Maybe a dumb question. I would like to try JTAG debugging using System Studio or other approach. Our laboratory control application runs on x86 motherboards with PCI/PCIe slots and Core processors (currently self-hosted with QNX, moving to self-hosted with a real-time Linux). Evidently I would need either a motherboard with an XDP connector or a topside probe to expose the JTAG pins? I can't find any Core x86 motherboards with PCI slots that have an XDP connector. I've seen a pic of one on page 5 here so I think they exist: https://mail.nih.gov/owa/redir.aspx?C=h4f9nmXgEUiQU167ir9oTYgNONc3K9IIhf0-O54SvwbClrbS9OhSQJhXklQNre... http://events.linuxfoundation.org/sites/events/files/slides/JTAG_Debugger.pdf
Any advice greatly appreciated.
National Institutes of Health
Hello Art Hays
Welcome to the embedded community.
The link mentioned above is a government link, we don't have access to it.
Could you please sent the S-spec that you have seen?, so we can look for the specifications.
Sorry about that, here is hopefully a good link to the presentation:
I don't know what an 'S-spec' is?
Hi Art Hays
Please check http://download.intel.com/design/intarch/manuals/320632.pdf Intel® Core™ 2 Duo Processor and Intel® Q45 Express Chipset Development Kit User's Manual
This kit has XDP and PCI connectors available .
I hope this is useful.
Hi Art Hays
Please check the following links
Document Number: 322996: http://download.intel.com/design/chipsets/embedded/322996.pdf Intel® Core™ i5 Processor With Mobile Intel® QM57 Express Chipset Development Kit User Guide
Document Number: 323094: http://download.intel.com/design/chipsets/embedded/323094.pdf Intel® Core™ i7 Processor with Intel® QM57 Express Chipset Development Kit User Guide
This is the complete list of http://www.intel.com/design/intarch/devkits/resources.htm# s1=all&s2=Mobile%20Mobile%20Intel%AE%20QM57%20Express%20Chipset&s3=all Development Kits for Intel® Architecture.
I hope this is useful.
Please let me know if you have any other question.
Thanks, these boards will suffice. However I'm curious- they are all 5 years old. What is the reason no new boards have been introduced? Is it because topside probes are more the approach used now?
Sometimes you can find retail motherboards pictures that show xdp conectors.
For example the C7Z97_OCE from Supermicro seems to have the possibility to mount one (see https://www.youtube.com/watch?v=iHAkDBMeUP8 Supermicro C7Z97-OCE Z97 Motherboard Overview - YouTube )
Maybe you could contact the manufacturer directly and ask them if they can sell you one with the connector actually soldered on.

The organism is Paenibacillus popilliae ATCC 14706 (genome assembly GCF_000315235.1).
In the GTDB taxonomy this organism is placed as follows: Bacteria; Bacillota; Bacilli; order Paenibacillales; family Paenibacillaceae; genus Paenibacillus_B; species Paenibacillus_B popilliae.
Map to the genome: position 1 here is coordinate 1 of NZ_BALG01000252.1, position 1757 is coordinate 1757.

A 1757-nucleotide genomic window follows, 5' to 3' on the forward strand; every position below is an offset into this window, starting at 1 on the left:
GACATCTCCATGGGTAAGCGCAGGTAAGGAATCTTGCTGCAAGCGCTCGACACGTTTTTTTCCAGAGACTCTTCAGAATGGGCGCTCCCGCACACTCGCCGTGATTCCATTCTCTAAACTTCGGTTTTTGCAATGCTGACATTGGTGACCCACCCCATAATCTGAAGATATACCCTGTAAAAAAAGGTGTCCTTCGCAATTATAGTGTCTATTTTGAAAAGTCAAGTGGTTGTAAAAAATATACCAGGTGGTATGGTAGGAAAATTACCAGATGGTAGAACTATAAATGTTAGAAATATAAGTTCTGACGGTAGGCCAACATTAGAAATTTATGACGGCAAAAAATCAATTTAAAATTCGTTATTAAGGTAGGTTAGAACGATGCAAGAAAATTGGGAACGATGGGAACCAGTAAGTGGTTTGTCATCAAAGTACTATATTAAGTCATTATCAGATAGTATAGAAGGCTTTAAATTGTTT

My name is Clarence Morrison and I'm an Application Engineer who works for Intel. I was given the following suggestion for a current motherboard that you can use for the JTAG Debugging:
This is a Bay Trail design kit which is know as an Atom E38XX series and was released last year. It's still on sale. Please see below.
You can also contact me through LinkedIn: https://www.linkedin.com/hp/?dnr=vPkdYf7nUott8nhwPM6dogg_jALt8FFkejL https://www.linkedin.com/hp/?dnr=vPkdYf7nUott8nhwPM6dogg_jALt8FFkejL
A nice and relatively cheap possibility is to use the MinnowBoardMax. This is a Bay Trail based board and there is a JTAG-XDP lure (adapter) available for this too.
I have personally used this board / adapter several times with Intel(R) System Studio and a ITP-XDP3 JTAG probe.
There are single and dual core versions.
Minnowboard-MAX public wiki: http://elinux.org/Minnowboard:MinnowMax http://elinux.org/Minnowboard:MinnowMax. At this wiki you can find instructions to set up and run a number of public distributions of Linux. Also there is a Google+ page for MinnowBoard at: https://plus.google.com/+MinnowboardOrg/posts https://plus.google.com/+MinnowboardOrg/posts
The UEFI firmware source code has been published: http://firmware.intel.com/projects/minnowboard-max. http://firmware.intel.com/projects/minnowboard-max.
You may also find it elsewhere.
Thanks for all the great suggestions! Turns out Supermicro has boards with the XDP connector as one reply noted. Also most of their boards have the 60 pin header present in the artwork for the connector (even if it's on the bottom of the board) and they can add the connector for a rework charge.
Haven't heard from anyone who has used topside probes or interposers. Curious how well this approach works.